It was, of course, awesome. Epic. The spacecraft actually looked substantially like...well, spacecraft. The villain looked like a villain, talked like a villain and had the nasty habit of crushing things that displeased him - rebel troops, insurgent planets. His own commanders.

The good guys were good. Pure. Luke was a talented kid stuck on an isolated planet. The Empire killed his aunt and uncle, which turned out to be a huge mistake. Obi Wan, a sort of zen master put out to pasture, is there ("These are not the droid you are looking for"), or maybe not. Roguish Han Solo steals the show - he is handsome and dashing, with just the right bit of larceny in him. Even the robots are fun times, C3PO's dashing off some of the wittier lines.

There was, of course, Princess Leia. Fisher played her as brash, no nonsense, able to command the respect of rebel warriors while effortlessly parrying Solo's chauvinistic advances. Diminutive in stature, brassy in everything else, she could be hard...and then soft. She was beautifully, memorably, sensually played by a talented actor not yet twenty.

Ms. Fisher had a busy life. She wrote books, did voices for animations. She worked a lot in movies. Her relationships seemed not to last very long, complications always tugging at her sleeve. She battled illnesses, being diagnosed with bipolar disorder. Her forthright public statements, her advocacy for better treatment of mental health concerns and addictions, lent hope to others suffering in anonymity. When she revisited Leia in 2015, hers was a face, a voice, a heart, who had seen a lot and overcome it all.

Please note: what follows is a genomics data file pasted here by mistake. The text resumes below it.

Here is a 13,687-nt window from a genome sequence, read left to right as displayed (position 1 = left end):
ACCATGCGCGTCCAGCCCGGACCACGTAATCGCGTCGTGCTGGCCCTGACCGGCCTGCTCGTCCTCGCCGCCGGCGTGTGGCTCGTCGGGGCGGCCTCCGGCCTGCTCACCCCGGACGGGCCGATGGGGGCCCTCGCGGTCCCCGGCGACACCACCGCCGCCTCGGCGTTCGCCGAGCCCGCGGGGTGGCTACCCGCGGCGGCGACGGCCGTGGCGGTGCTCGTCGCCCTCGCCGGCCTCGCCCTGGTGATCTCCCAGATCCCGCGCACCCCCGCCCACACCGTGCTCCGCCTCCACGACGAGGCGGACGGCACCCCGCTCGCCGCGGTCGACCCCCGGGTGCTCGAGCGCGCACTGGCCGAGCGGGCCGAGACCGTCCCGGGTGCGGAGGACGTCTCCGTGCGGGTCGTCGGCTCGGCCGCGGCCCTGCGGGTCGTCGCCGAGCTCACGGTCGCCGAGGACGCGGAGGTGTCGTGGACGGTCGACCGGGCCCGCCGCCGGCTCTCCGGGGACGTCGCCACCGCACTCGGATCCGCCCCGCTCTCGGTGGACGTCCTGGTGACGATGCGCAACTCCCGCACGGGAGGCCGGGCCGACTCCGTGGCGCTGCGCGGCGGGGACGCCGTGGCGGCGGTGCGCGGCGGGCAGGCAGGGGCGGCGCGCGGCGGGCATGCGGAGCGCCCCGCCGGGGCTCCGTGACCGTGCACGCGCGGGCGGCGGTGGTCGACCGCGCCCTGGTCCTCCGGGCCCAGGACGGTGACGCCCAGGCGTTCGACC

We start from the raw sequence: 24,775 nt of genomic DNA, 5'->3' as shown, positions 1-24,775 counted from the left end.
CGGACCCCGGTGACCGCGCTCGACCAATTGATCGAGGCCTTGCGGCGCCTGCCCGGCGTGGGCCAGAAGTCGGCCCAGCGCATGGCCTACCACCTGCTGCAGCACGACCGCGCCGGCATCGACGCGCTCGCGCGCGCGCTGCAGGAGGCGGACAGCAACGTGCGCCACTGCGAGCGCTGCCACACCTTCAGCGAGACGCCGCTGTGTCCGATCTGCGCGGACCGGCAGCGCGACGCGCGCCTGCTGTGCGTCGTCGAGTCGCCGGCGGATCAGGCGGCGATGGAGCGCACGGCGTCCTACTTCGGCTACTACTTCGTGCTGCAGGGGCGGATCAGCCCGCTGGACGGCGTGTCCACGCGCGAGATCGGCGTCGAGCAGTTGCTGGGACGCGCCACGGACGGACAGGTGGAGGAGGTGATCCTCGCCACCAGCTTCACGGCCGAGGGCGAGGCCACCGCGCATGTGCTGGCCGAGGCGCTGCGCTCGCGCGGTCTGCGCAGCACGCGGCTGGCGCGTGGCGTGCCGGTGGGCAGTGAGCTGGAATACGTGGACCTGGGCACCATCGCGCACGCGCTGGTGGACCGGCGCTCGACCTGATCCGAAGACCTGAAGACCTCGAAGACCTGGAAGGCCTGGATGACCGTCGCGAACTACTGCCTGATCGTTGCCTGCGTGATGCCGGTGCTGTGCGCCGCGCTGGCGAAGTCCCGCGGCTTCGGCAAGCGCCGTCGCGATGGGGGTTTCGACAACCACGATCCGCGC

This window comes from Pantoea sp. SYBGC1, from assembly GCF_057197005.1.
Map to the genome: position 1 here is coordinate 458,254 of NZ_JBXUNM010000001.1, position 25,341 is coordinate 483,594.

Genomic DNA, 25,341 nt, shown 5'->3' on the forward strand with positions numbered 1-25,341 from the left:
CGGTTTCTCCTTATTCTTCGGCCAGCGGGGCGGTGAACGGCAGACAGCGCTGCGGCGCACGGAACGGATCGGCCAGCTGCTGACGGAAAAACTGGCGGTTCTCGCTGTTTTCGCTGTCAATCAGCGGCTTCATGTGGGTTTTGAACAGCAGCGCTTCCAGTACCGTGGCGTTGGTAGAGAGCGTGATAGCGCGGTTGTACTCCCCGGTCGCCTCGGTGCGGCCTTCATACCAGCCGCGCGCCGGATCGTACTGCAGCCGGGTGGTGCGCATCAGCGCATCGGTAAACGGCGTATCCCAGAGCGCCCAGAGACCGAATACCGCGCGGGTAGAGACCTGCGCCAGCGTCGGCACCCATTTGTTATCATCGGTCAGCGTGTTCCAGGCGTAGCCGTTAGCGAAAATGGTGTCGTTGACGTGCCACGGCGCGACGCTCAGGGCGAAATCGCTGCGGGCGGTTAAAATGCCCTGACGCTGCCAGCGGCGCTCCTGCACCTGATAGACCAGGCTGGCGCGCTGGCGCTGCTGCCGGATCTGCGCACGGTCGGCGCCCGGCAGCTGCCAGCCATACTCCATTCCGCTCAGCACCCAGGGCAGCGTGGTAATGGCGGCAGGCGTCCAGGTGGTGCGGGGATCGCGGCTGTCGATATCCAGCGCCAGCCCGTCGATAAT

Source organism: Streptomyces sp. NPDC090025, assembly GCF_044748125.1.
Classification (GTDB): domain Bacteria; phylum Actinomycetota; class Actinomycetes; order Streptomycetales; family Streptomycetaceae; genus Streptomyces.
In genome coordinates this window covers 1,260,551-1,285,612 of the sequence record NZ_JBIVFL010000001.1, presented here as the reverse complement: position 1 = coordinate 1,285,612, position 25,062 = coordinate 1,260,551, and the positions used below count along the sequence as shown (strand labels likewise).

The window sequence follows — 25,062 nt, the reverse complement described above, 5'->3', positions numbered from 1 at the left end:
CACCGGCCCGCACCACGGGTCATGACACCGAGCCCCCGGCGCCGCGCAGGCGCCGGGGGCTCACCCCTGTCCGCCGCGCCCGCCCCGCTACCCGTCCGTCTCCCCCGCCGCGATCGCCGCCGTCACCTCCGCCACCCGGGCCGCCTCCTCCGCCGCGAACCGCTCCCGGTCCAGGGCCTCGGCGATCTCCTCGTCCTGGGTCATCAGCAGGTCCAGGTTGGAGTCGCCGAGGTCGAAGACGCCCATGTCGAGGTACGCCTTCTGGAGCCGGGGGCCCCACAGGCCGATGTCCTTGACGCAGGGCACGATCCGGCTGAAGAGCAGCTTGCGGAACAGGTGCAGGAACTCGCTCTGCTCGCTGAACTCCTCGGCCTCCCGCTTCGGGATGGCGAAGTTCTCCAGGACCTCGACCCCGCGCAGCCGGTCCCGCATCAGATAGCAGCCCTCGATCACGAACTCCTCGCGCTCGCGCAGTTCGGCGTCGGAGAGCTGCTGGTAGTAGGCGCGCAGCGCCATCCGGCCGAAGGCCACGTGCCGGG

Saturday, December 24, 2016

Ode to Freedom

On December 25, 1989, Bernstein conducted Beethoven's Symphony No. 9 in East Berlin's Schauspielhaus as part of a celebration of the fall of the Berlin Wall. He had conducted the same work in West Berlin the previous day. The concert was broadcast live in more than twenty countries to an estimated audience of 100 million people. For the occasion, Bernstein reworded Friedrich Schiller's text of the Ode to Joy, substituting the word Freiheit (freedom) for Freude (joy). Wiki



Remembering the Berlin attack victims, their families and Germany this Christmas. Be safe and thanks to law enforcement and military all over the world this Christmas, who will be away from home so that we may be free to celebrate our faith.

Saturday, December 10, 2016

Hand Me Down Love

"There's always something special when the service academies play each other that's not in any other game. This is not a regular game and everyone involves knows it."
-- Roger Staubach, former Navy quarterback and Heisman Trophy winner

I got the text last night - "Are we gonna bet on the Army-Navy game?"

My father was as proud a veteran as one could find. He'd enlisted in the Marine Corps before he graduated high school, fought in some of the bloodiest campaigns in the Pacific and came home to marry and have children. He rooted for Navy.

My Uncle - I am his namesake - was an especially gifted man. He played violin so well that he was featured on a Philadelphia radio station (in the '30s that was a major accomplishment). He was bright, so much so that when war broke out and he enlisted in the Army the powers that were kept him home, working to improve tank designs. He talked his way oversees, helping retake the Philippines. He rooted for Army.